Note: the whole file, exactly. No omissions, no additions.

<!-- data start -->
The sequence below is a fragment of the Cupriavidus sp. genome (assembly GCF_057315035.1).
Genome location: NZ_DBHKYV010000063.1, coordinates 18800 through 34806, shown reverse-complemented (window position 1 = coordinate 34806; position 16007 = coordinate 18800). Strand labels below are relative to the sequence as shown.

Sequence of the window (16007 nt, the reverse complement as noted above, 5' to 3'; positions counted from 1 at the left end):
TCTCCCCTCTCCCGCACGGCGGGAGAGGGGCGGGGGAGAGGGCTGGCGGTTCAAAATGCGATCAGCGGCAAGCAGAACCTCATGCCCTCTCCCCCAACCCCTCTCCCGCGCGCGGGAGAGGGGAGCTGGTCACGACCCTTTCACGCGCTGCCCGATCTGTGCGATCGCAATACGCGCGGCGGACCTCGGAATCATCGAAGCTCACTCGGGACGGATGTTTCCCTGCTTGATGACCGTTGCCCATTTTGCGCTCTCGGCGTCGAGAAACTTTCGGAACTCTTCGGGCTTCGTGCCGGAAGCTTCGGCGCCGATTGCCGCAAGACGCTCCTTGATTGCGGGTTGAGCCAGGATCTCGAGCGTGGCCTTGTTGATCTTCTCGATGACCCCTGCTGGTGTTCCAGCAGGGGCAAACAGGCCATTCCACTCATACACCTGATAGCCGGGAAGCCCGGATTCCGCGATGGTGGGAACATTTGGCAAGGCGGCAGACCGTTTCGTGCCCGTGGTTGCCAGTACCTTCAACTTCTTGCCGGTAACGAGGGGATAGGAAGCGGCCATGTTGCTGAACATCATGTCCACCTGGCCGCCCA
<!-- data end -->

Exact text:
The sequence below is a fragment of the Cupriavidus sp. genome (assembly GCF_057315035.1).
Genome location: NZ_DBHKYV010000063.1, coordinates 18800 through 34806, shown reverse-complemented (window position 1 = coordinate 34806; position 16007 = coordinate 18800). Strand labels below are relative to the sequence as shown.

Sequence of the window (16007 nt, the reverse complement as noted above, 5' to 3'; positions counted from 1 at the left end):
TCTCCCCTCTCCCGCACGGCGGGAGAGGGGCGGGGGAGAGGGCTGGCGGTTCAAAATGCGATCAGCGGCAAGCAGAACCTCATGCCCTCTCCCCCAACCCCTCTCCCGCGCGCGGGAGAGGGGAGCTGGTCACGACCCTTTCACGCGCTGCCCGATCTGTGCGATCGCAATACGCGCGGCGGACCTCGGAATCATCGAAGCTCACTCGGGACGGATGTTTCCCTGCTTGATGACCGTTGCCCATTTTGCGCTCTCGGCGTCGAGAAACTTTCGGAACTCTTCGGGCTTCGTGCCGGAAGCTTCGGCGCCGATTGCCGCAAGACGCTCCTTGATTGCGGGTTGAGCCAGGATCTCGAGCGTGGCCTTGTTGATCTTCTCGATGACCCCTGCTGGTGTTCCAGCAGGGGCAAACAGGCCATTCCACTCATACACCTGATAGCCGGGAAGCCCGGATTCCGCGATGGTGGGAACATTTGGCAAGGCGGCAGACCGTTTCGTGCCCGTGGTTGCCAGTACCTTCAACTTCTTGCCGGTAACGAGGGGATAGGAAGCGGCCATGTTGCTGAACATCATGTCCACCTGGCCGCCCA